Is tinned boat wire necessary? - Page 6 - SailNet Community
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post #51 of 58 Old 3 Days Ago
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Re: Is tinned boat wire necessary?

No one's talking about "tinning" anything ourselves, but purchasing boat wire that's already been tinned along the whole length each strand as part of the manufacturing.

Doesn't even cost more per foot than the same grade cable untinned.

And forget solder full stop, proper milspec crimping shop here. . .
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So twisted lamp cord wrapped in duct tape is bad...
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Re: Is tinned boat wire necessary?

Quote:
Originally Posted by riggy001 View Post
Use your best judgement as to exposure and either tin your tips or don't. I would. It can never hurt, and flux core solder is dirt cheap.
Actually, tinning tips can be harmful. I recently installed a few pieces of gear where a trimmed wire end is inserted into a clamp terminal and the terminal tightened down on the wire end. In all cases, the instructions had a separate warning section in bold type that said DO NOT TIN THE WIRE ENDS.

Besides, what good is tinning the tips if the rest of the wire can corrode?

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Re: Is tinned boat wire necessary?

Quote:
Originally Posted by colemj View Post
Actually, tinning tips can be harmful. I recently installed a few pieces of gear where a trimmed wire end is inserted into a clamp terminal and the terminal tightened down on the wire end. In all cases, the instructions had a separate warning section in bold type that said DO NOT TIN THE WIRE ENDS.

Besides, what good is tinning the tips if the rest of the wire can corrode?

Mark
The specific problem they are referring to is that with certain terminal types, the solder can soften with vibration and repeated heating/cooling, causing the connection to loosen. Thus the common admonition to not tin wire ends. This is quite distinct from using tinned wire, which is good practice.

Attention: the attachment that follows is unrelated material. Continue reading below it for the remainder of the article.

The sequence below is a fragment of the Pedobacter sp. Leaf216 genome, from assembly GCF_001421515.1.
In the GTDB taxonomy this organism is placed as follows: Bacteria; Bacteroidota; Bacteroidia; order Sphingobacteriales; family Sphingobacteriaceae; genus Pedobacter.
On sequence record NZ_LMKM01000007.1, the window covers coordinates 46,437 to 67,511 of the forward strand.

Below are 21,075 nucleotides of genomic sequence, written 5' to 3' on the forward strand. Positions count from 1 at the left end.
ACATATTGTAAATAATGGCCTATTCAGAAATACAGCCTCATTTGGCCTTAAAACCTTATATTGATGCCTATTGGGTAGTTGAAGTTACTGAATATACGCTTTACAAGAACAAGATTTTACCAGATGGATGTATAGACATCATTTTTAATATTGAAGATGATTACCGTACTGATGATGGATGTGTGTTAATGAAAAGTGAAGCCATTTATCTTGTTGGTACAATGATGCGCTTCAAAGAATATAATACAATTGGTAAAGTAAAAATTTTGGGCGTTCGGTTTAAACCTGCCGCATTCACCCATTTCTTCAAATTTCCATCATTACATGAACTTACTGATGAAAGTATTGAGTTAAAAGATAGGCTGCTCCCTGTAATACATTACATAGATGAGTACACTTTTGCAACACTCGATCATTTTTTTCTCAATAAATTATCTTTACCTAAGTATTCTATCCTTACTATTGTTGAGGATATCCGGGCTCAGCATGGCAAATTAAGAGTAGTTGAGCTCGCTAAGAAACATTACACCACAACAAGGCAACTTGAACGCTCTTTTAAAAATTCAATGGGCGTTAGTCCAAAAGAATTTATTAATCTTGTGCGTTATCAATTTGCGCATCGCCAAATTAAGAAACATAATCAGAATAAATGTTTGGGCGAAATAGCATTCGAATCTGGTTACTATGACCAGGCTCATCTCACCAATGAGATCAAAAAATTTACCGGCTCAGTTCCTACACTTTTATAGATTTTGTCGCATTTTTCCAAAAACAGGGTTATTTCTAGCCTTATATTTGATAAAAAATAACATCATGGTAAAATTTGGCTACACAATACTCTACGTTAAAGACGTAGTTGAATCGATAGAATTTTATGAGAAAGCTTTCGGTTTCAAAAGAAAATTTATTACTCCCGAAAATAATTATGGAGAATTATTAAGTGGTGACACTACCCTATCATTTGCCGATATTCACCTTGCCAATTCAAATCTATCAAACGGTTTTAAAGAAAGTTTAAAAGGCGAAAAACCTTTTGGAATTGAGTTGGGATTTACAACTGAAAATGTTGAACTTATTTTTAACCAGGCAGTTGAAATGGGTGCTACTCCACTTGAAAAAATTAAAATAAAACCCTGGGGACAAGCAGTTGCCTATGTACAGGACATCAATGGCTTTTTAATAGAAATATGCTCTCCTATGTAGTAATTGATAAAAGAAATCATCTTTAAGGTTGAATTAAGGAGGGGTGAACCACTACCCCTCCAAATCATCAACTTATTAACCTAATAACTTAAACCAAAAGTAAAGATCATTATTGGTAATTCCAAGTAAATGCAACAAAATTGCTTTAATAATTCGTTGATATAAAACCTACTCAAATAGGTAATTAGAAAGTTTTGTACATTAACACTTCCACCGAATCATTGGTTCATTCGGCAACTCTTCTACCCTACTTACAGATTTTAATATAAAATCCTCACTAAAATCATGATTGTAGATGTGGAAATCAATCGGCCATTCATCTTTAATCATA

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post #55 of 58 Old 3 Days Ago
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Quote:
Originally Posted by colemj View Post
Quote:
Originally Posted by riggy001 View Post
Use your best judgement as to exposure and either tin your tips or don't. I would. It can never hurt, and flux core solder is dirt cheap.
Actually, tinning tips can be harmful. I recently installed a few pieces of gear where a trimmed wire end is inserted into a clamp terminal and the terminal tightened down on the wire end. In all cases, the instructions had a separate warning section in bold type that said DO NOT TIN THE WIRE ENDS.

Besides, what good is tinning the tips if the rest of the wire can corrode?

Mark
A properly crimped connection actually creates a metal-metal colloidal bond at the surface between the wire and the terminal. If you tin the end that will connected you prevent the strands from arranging themselves correctly and from actually contacting the connector directly.
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Re: Is tinned boat wire necessary?

With ABYC screw-down connections, there is supposed to be a small plate in the connector that the screws tights on. The plate then compresses the wire. If you tin the end of the wire, it becomes solid which prevents the plate from compressing the wire. Iíve occasionally ďbunch tinnedĒ about 1/16Ē on the very end of small wires to make sure that I donít get loose strands pushed back when the wire is inserted. With most types of mechanical connections, soldering only makes things worse.
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Re: Is tinned boat wire necessary?

It is my understanding that you really shouldn't solder anything on a boat. If you feel like you're getting loose strands aren't you doing something wrong?

Anyway, we're talking about tinned wire. Nothing to do with solder.

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Re: Is tinned boat wire necessary?

In general, Iím in agreement with Minnesail: itís almost always better to do a proper crimp connection with the appropriate terminals and tools. But Colemj made a point about not using solder on the ends of wires that are inserted into screw-down terminal blocks. Heís right, you usually donít need or want it. My point was that sometimes, where itís difficult to see that there are no loose strands pushed out of the wire when itís inserted into a block, one can use a little bit of solder at the very end of the wire just to hold the strands together. Itís a sometimes-useful technique when you canít see to insert the wires.
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